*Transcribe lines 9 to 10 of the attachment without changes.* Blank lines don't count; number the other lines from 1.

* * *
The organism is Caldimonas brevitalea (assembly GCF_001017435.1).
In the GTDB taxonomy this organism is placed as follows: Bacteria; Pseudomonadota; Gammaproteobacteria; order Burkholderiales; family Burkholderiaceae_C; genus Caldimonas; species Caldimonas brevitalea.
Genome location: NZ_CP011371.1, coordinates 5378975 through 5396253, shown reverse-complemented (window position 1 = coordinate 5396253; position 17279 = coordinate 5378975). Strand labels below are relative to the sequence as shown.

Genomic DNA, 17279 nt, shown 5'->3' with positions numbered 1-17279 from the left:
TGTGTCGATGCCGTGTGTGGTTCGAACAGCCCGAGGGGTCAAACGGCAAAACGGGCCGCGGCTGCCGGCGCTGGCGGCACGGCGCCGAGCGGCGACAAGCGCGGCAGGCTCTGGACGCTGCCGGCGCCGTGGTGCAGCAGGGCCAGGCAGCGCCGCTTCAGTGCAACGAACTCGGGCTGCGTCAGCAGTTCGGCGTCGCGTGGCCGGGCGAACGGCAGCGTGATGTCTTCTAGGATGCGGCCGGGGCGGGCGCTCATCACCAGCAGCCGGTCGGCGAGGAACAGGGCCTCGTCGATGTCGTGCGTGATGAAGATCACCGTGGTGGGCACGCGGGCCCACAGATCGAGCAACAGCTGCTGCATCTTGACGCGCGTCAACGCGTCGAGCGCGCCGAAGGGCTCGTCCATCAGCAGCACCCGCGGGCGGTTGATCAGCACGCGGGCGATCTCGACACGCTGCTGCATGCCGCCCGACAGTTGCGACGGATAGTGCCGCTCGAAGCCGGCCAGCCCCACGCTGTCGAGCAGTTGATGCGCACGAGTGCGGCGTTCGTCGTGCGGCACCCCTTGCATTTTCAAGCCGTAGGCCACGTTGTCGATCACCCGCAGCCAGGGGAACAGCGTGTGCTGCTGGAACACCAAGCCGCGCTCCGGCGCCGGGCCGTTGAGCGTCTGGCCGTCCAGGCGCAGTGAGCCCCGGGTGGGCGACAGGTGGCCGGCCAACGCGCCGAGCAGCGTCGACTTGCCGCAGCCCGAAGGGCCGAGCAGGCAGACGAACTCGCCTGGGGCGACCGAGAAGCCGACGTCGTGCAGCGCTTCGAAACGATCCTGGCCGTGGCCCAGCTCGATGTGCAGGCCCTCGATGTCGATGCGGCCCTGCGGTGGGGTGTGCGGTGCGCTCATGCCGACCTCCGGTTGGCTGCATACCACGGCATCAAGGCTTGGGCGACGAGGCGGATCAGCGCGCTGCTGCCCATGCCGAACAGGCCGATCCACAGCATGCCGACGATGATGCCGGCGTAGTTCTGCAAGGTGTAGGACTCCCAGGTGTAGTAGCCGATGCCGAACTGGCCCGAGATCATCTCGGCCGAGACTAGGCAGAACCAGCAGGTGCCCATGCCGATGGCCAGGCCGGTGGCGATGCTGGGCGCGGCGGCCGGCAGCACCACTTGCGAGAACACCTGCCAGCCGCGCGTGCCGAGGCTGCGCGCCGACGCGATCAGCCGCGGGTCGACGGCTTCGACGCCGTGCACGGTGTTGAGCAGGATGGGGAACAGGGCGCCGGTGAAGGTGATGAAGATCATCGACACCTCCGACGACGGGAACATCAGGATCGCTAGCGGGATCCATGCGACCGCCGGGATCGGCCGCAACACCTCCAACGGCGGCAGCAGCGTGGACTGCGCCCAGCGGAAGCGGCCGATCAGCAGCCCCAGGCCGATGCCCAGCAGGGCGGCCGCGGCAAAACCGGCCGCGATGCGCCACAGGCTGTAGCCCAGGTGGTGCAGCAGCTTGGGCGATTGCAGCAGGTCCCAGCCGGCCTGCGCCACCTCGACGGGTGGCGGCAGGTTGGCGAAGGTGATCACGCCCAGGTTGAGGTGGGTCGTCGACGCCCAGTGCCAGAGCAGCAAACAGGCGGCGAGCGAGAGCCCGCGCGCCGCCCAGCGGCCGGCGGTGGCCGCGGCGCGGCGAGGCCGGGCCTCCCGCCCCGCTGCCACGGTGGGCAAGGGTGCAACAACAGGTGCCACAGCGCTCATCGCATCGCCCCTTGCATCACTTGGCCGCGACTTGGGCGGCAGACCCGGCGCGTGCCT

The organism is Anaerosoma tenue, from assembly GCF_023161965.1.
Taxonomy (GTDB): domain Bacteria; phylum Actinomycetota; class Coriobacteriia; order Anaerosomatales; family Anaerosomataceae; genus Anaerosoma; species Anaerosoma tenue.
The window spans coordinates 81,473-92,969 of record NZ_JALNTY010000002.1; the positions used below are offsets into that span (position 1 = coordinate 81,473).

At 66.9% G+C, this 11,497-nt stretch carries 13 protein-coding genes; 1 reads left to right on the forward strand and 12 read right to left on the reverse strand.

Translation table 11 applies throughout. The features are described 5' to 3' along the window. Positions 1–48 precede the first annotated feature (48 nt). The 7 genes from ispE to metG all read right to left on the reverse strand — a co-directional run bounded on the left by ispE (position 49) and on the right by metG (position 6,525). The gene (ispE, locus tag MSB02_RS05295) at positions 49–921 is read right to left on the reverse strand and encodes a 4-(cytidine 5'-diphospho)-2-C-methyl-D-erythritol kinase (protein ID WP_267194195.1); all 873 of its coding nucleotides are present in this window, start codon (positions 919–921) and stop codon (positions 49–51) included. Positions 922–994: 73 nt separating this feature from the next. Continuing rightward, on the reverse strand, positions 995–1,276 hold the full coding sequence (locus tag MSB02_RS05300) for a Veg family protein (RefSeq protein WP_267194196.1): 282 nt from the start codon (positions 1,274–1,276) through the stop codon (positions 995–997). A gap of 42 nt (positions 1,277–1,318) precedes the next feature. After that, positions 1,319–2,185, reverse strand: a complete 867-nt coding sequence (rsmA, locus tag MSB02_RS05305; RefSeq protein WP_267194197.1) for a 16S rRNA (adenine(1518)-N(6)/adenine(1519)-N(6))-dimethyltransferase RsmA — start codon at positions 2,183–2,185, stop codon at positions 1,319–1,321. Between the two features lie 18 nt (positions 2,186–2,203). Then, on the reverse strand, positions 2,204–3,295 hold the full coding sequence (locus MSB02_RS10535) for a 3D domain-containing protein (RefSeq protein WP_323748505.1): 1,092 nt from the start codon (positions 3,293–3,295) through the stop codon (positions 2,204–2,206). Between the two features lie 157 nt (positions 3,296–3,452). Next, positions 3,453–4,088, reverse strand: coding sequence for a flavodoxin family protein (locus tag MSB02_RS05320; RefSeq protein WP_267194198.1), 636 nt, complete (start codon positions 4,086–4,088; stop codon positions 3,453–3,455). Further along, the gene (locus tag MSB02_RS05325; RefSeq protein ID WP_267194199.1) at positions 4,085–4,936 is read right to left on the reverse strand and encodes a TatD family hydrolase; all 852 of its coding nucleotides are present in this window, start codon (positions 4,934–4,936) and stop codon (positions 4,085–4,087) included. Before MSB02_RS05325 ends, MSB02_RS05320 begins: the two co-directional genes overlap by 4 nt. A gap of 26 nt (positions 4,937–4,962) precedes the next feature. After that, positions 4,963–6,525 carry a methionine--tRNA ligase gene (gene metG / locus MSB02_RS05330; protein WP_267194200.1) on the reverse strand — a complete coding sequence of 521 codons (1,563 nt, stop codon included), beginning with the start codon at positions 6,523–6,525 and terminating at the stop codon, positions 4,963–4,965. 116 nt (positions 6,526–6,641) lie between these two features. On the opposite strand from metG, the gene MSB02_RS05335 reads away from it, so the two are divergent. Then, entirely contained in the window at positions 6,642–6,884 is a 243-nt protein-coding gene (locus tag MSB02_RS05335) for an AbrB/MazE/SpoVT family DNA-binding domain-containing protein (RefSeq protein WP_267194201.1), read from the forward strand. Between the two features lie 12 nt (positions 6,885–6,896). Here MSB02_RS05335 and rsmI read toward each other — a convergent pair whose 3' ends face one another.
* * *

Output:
At 66.9% G+C, this 11,497-nt stretch carries 13 protein-coding genes; 1 reads left to right on the forward strand and 12 read right to left on the reverse strand.

Translation table 11 applies throughout. The features are described 5' to 3' along the window. Positions 1–48 precede the first annotated feature (48 nt). The 7 genes from ispE to metG all read right to left on the reverse strand — a co-directional run bounded on the left by ispE (position 49) and on the right by metG (position 6,525). The gene (ispE, locus tag MSB02_RS05295) at positions 49–921 is read right to left on the reverse strand and encodes a 4-(cytidine 5'-diphospho)-2-C-methyl-D-erythritol kinase (protein ID WP_267194195.1); all 873 of its coding nucleotides are present in this window, start codon (positions 919–921) and stop codon (positions 49–51) included. Positions 922–994: 73 nt separating this feature from the next. Continuing rightward, on the reverse strand, positions 995–1,276 hold the full coding sequence (locus tag MSB02_RS05300) for a Veg family protein (RefSeq protein WP_267194196.1): 282 nt from the start codon (positions 1,274–1,276) through the stop codon (positions 995–997). A gap of 42 nt (positions 1,277–1,318) precedes the next feature. After that, positions 1,319–2,185, reverse strand: a complete 867-nt coding sequence (rsmA, locus tag MSB02_RS05305; RefSeq protein WP_267194197.1) for a 16S rRNA (adenine(1518)-N(6)/adenine(1519)-N(6))-dimethyltransferase RsmA — start codon at positions 2,183–2,185, stop codon at positions 1,319–1,321. Between the two features lie 18 nt (positions 2,186–2,203). Then, on the reverse strand, positions 2,204–3,295 hold the full coding sequence (locus MSB02_RS10535) for a 3D domain-containing protein (RefSeq protein WP_323748505.1): 1,092 nt from the start codon (positions 3,293–3,295) through the stop codon (positions 2,204–2,206). Between the two features lie 157 nt (positions 3,296–3,452). Next, positions 3,453–4,088, reverse strand: coding sequence for a flavodoxin family protein (locus tag MSB02_RS05320; RefSeq protein WP_267194198.1), 636 nt, complete (start codon positions 4,086–4,088; stop codon positions 3,453–3,455). Further along, the gene (locus tag MSB02_RS05325; RefSeq protein ID WP_267194199.1) at positions 4,085–4,936 is read right to left on the reverse strand and encodes a TatD family hydrolase; all 852 of its coding nucleotides are present in this window, start codon (positions 4,934–4,936) and stop codon (positions 4,085–4,087) included. Before MSB02_RS05325 ends, MSB02_RS05320 begins: the two co-directional genes overlap by 4 nt. A gap of 26 nt (positions 4,937–4,962) precedes the next feature. After that, positions 4,963–6,525 carry a methionine--tRNA ligase gene (gene metG / locus MSB02_RS05330; protein WP_267194200.1) on the reverse strand — a complete coding sequence of 521 codons (1,563 nt, stop codon included), beginning with the start codon at positions 6,523–6,525 and terminating at the stop codon, positions 4,963–4,965. 116 nt (positions 6,526–6,641) lie between these two features. On the opposite strand from metG, the gene MSB02_RS05335 reads away from it, so the two are divergent. Then, entirely contained in the window at positions 6,642–6,884 is a 243-nt protein-coding gene (locus tag MSB02_RS05335) for an AbrB/MazE/SpoVT family DNA-binding domain-containing protein (RefSeq protein WP_267194201.1), read from the forward strand. Between the two features lie 12 nt (positions 6,885–6,896). Here MSB02_RS05335 and rsmI read toward each other — a convergent pair whose 3' ends face one another.